In just a few short years in politics, Evelyn Rios Stafford has managed to make an impression at the highest levels of government, and at the most local, too.
The first transgender person to hold elected office in Arkansas, Rios Stafford serves as Justice of the Peace for her small district in Fayetteville. In her role, she’s officiated dozens of weddings for constituents. “That’s one of the highlights of this gig as Justice of the Peace. It always gives me such a warm fuzzy feeling to do that for people,” she told LGBTQ Nation.
Now, Rios Stafford is running for reelection to the post without serious opposition, a vote of confidence even before the election that constituents view her time in office as effective.
Rios Stafford’s first political involvement was getting a local civil rights ordinance passed in the late 2010’s. In 2020, she ran for an open seat on the local Quorum Court, the equivalent of a board of supervisors, and won. She represents about 16,000 people in her district.
At 49, with a broad smile and the easy, thoughtful cadence of a Texas native, Rios Stafford says being trans wasn’t a focus of her first campaign. “You know, I made one post…about it on National Coming Out Day during the campaign. But that was about it.” It wasn’t until after she was elected that “some folks got wind of the fact that I was a first of something.”
But her victory would become pivotal in the fight over trans rights in the state.
In 2021, the Arkansas legislature passed HB1570, also known as the Save Adolescents from Experimentation or SAFE Act. Like similar legislation introduced in other red states, the bill would ban all gender-affirming care for minors, prohibit insurance from covering gender transition procedures, and criminalize those assisting minors in the process.
The bill was awaiting Republican Governor Asa Hutchinson’s signature when Rios Stafford was enlisted by an Arkansas legislator to help halt the bill’s march into law. From the “phone call to me to meeting the governor was probably, I’d say 24 hours.”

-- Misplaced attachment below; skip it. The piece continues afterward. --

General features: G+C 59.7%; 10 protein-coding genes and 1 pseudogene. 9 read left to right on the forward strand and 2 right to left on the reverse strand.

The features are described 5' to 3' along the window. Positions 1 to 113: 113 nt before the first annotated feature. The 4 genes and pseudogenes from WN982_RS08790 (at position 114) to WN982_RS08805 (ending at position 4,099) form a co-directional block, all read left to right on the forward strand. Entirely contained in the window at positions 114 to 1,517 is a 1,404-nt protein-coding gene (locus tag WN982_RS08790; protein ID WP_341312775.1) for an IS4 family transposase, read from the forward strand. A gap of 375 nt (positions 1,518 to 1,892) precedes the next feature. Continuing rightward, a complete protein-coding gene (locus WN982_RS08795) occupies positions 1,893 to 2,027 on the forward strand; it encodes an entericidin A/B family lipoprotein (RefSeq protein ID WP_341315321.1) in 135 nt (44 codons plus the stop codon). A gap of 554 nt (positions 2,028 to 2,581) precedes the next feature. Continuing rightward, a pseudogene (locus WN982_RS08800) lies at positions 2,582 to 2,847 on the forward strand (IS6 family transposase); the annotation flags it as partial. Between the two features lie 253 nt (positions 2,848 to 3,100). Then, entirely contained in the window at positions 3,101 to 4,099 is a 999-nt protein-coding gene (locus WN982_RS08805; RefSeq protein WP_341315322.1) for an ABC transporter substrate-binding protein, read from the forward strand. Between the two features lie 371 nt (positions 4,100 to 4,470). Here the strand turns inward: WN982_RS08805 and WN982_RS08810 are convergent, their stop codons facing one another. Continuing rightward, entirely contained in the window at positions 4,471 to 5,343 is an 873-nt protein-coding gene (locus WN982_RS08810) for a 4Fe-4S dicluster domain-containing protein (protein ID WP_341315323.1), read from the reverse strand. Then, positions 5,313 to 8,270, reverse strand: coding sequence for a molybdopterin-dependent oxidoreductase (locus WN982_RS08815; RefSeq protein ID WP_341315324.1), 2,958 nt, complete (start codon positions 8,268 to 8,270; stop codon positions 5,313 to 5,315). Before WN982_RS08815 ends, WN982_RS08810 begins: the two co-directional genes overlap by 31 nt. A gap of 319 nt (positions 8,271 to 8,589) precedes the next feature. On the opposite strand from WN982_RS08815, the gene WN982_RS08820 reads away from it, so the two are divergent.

While Rios Stafford was trans, she hadn’t transitioned as a youth. “I knew that I needed to also make space for folks who had this experience and were directly impacted, because their voices are really the ones that have been left out of this whole thing,” she said. Rios Stafford brought 18 year-old Willow Breshears, who began transitioning at 16 with her family’s active support, to the ornate conference room table for her meeting with the governor.
“This was probably the first time that he had ever had a sit down, face-to-face discussion with a trans person before, or in this case two trans people. And, you know, he was kind of starting at zero in terms of knowledge.” A 15-minute appointment turned into half an hour and then 45 minutes. “He was just wanting to know more, basically.”
“I was on pins and needles walking out of that room, like, you know, almost on the verge of having a panic attack. I was replaying all of my answers in my head, like, did I say the right thing, did I screw this up completely?”
Not only did Hutchinson veto the bill, he wrote a Washington Post op-ed explaining why and also went on Tucker Carlson’s show to defend his decision. No matter, the Arkansas legislature overrode his veto, though the law remains tied up in court challenges.